While taking advantage of state of the art testing equipment, this high performance ammunition by Underwood is field tested using popular, real firearms that customers are most likely to own out in the real world with all the elements you would experience. If for some reason Underwood Ammunition fails to meet performance expectations, Underwood stands by their product 100% and will make sure the customer is satisfied with every purchase. This ammunition is new production, non-corrosive, in boxer primed, reloadable nickel plated brass cases.
Hornady XTP bullets were designed for hunting, self-defense, and law enforcement. One of the great things about the XTP bullet is reliable performance, it features controlled expansion where six serrations divide the bullet into six symmetrical sections. These sections weaken the jacket to allow controlled expansion at low velocities and ensures fragmentation does not occur at high velocities. The XTP bullet is really known for its stopping power. They were designed from the beginning to expand reliably at a variety of handgun velocities and deliver deep, terminal penetration with every shot. Most handgun bullets are designed to perform at a single factory-specified velocity where the XTP bullet is designed to offer controlled expansion over a range of velocities. Each XTP Bullet has a swaged core and drawn copper jacket to ensure uniform expansion and in-flight stability. Adding a cannelure to this bullet keeps the core and the jacket locked together while also allowing the cartridge case to tightly crimp, adding security at high velocities. All of Underwood Ammo rounds utilize flash suppressed powder so that your vision will not be compromised if it becomes necessary to use your firearm in low light.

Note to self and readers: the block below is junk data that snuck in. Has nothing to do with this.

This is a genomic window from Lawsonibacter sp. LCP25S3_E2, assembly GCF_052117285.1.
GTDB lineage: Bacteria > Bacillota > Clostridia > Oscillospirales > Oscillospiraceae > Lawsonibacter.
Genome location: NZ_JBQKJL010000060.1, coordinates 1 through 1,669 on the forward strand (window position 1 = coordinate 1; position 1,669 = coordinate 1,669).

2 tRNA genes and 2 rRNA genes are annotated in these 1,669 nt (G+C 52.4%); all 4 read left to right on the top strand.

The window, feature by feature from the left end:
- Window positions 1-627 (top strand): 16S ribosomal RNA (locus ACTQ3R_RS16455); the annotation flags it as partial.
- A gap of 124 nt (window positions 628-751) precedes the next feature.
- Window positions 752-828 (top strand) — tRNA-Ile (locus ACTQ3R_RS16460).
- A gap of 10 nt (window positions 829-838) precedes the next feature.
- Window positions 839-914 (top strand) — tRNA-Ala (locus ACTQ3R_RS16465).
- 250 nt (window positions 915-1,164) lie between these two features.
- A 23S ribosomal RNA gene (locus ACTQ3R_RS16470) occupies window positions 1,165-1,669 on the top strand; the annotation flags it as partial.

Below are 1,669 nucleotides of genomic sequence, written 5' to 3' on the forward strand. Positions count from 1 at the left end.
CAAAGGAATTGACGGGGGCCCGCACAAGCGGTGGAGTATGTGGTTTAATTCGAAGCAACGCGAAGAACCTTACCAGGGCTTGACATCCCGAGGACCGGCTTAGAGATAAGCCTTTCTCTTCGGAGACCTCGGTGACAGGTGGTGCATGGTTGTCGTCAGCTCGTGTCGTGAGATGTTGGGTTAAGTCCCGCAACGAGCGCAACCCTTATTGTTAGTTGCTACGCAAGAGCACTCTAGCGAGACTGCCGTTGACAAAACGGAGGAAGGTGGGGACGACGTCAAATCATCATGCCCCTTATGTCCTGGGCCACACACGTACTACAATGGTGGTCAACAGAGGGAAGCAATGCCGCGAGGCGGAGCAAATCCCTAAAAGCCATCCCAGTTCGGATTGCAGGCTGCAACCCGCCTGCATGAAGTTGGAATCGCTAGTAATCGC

The Underwood nickel plating process provides several key benefits including; improved feeding in all actions of firearms, enhanced corrosion resistance over traditional brass, improved cosmetics, and ease of cleanup during reloading. Nickel plated casings will not tarnish like brass during storage or when in contact with foreign materials such as leather, moisture, and other metals. Until the development of the Ducta-Bright 7a process, nickel plating casings often limited the number of reloads as compared to raw brass. It was claimed that nickel plated brass casings embrittled the brass therefor making it less desirable for reloaders despite the ease of cleanup that nickel plating offers. In addition, ammunition engineers raising concerns of using nickel plating in very hot +P or magnum loads found that traditional nickel plating often cracked deep-drawn cases, or worse, lead to a total failure. This new process eliminates any concern, to the shooter or reloader, of hazard or ability to re-use the brass.